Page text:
White matter reference region in PET studies of 11C-Pittsburgh compound B uptake: Effects of age and amyloid-β deposition

Val Lowe, Emily S. Lundt, Matthew L. Senjem, Christopher Schwarz, Hoon Ki Min, Scott A. Przybelski, Kejal M Kantarci, David S Knopman, Ronald Carl Petersen, Clifford R Jr. Jack

Research output: Contribution to journalArticle

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Abstract

Amyloid-β (Aβ) deposition as seen on PET using an Aβ-binding agent is a critical diagnostic biomarker for Alzheimer disease (AD). Some reports suggest using white matter (WM) as a reference region for quantification of serial Aβ PET studies; however, nonspecific WM retention in Aβ PET in people with dementia or cognitively unimpaired (CU) has been widely reported and is poorly understood. Methods: To investigate the suitability of WM as a reference region and the factors affecting WM 11C-Pittsburgh compound B (11C-PiB) uptake variability, we conducted a retrospective study on 2 large datasets: a longitudinal study of participants (n 5 577) who were CU, had mild cognitive impairment, or had dementia likely due to AD; and a crosssectional study of single-scan PET imaging in CU subjects (n 5 1,349). In the longitudinal study, annual changes in WM 11C-PiB uptake were assessed, and in the cross-sectional study, WM 11C-PiB uptake was assessed relative to subject age. Results: Overall, we found that WM 11C-PiB uptake showed age-related increases, which varied with the WM regions selected. Further, variable annual WM 11C-PiB uptake changes were seen with different gray matter (GM) 11C-PiB baseline uptake levels. Conclusion: WM binding increases with age and varies with GM 11C-PiB. These correlations should be considered when using WM for normalization in 11C-PiB PET studies. The cerebellar crus11Crus2 showed no increase with age and cerebellar GM1WM showed minimal increase, supporting their use as reference regions for cross-sectional studies comparing wide age spans. In longitudinal studies, the increase in WM uptake may be minimal in the short-term and thus using WM as a reference region in these studies seems reasonable. However, as participants age, the findings may be affected by changes in WM uptake. Changes in WM 11C-PiB uptake may relate to disease progression, warranting examination of the causes of WM 11C-PiB uptake.

Original languageEnglish (US)
Pages (from-to)1583-1589
Number of pages7
JournalJournal of Nuclear Medicine
Volume59
Issue number10
DOIs
StatePublished - Oct 1 2018

Fingerprint

Amyloid
Longitudinal Studies
White Matter
2-(4'-(methylamino)phenyl)-6-hydroxybenzothiazole
Dementia
Alzheimer Disease
Cross-Sectional Studies
Positron-Emission Tomography
Disease Progression

Keywords

  • 11C-PiB
  • AD
  • Amyloid-β
  • PET
  • White matter

ASJC Scopus subject areas

  • Radiology Nuclear Medicine and imaging

Cite this

White matter reference region in PET studies of 11C-Pittsburgh compound B uptake : Effects of age and amyloid-β deposition. / Lowe, Val; Lundt, Emily S.; Senjem, Matthew L.; Schwarz, Christopher; Min, Hoon Ki; Przybelski, Scott A.; Kantarci, Kejal M; Knopman, David S; Petersen, Ronald Carl; Jack, Clifford R Jr.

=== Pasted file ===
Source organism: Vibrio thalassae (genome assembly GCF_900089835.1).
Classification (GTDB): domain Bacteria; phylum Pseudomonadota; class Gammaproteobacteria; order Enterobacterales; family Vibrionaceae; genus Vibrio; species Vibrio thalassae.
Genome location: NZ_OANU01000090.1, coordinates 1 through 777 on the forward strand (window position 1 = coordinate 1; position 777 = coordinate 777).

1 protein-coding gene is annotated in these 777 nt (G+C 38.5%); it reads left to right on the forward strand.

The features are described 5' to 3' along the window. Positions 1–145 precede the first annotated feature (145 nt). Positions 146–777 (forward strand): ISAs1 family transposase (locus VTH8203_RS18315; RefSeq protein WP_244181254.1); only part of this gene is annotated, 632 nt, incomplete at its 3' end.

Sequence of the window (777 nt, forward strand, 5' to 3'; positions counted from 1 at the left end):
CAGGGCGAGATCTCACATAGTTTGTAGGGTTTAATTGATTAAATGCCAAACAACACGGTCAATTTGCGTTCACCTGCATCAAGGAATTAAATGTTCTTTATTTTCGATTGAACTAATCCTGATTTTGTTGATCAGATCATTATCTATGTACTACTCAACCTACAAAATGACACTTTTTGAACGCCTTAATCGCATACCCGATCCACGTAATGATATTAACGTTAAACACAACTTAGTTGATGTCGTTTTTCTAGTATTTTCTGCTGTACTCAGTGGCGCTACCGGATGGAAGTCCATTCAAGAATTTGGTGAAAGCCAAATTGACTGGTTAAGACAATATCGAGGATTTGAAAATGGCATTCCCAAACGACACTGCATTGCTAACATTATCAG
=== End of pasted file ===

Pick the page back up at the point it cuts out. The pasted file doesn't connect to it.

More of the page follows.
In: Journal of Nuclear Medicine, Vol. 59, No. 10, 01.10.2018, p. 1583-1589.

Research output: Contribution to journalArticle

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abstract = "Amyloid-β (Aβ) deposition as seen on PET using an Aβ-binding agent is a critical diagnostic biomarker for Alzheimer disease (AD). Some reports suggest using white matter (WM) as a reference region for quantification of serial Aβ PET studies; however, nonspecific WM retention in Aβ PET in people with dementia or cognitively unimpaired (CU) has been widely reported and is poorly understood. Methods: To investigate the suitability of WM as a reference region and the factors affecting WM 11C-Pittsburgh compound B (11C-PiB) uptake variability, we conducted a retrospective study on 2 large datasets: a longitudinal study of participants (n 5 577) who were CU, had mild cognitive impairment, or had dementia likely due to AD; and a crosssectional study of single-scan PET imaging in CU subjects (n 5 1,349). In the longitudinal study, annual changes in WM 11C-PiB uptake were assessed, and in the cross-sectional study, WM 11C-PiB uptake was assessed relative to subject age. Results: Overall, we found that WM 11C-PiB uptake showed age-related increases, which varied with the WM regions selected. Further, variable annual WM 11C-PiB uptake changes were seen with different gray matter (GM) 11C-PiB baseline uptake levels. Conclusion: WM binding increases with age and varies with GM 11C-PiB. These correlations should be considered when using WM for normalization in 11C-PiB PET studies. The cerebellar crus11Crus2 showed no increase with age and cerebellar GM1WM showed minimal increase, supporting their use as reference regions for cross-sectional studies comparing wide age spans. In longitudinal studies, the increase in WM uptake may be minimal in the short-term and thus using WM as a reference region in these studies seems reasonable. However, as participants age, the findings may be affected by changes in WM uptake. Changes in WM 11C-PiB uptake may relate to disease progression, warranting examination of the causes of WM 11C-PiB uptake.",
keywords = "11C-PiB, AD, Amyloid-β, PET, White matter",
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AU - Lowe, Val

AU - Lundt, Emily S.

AU - Senjem, Matthew L.

AU - Schwarz, Christopher

AU - Min, Hoon Ki

AU - Przybelski, Scott A.

AU - Kantarci, Kejal M

AU - Knopman, David S

AU - Petersen, Ronald Carl

AU - Jack, Clifford R Jr.

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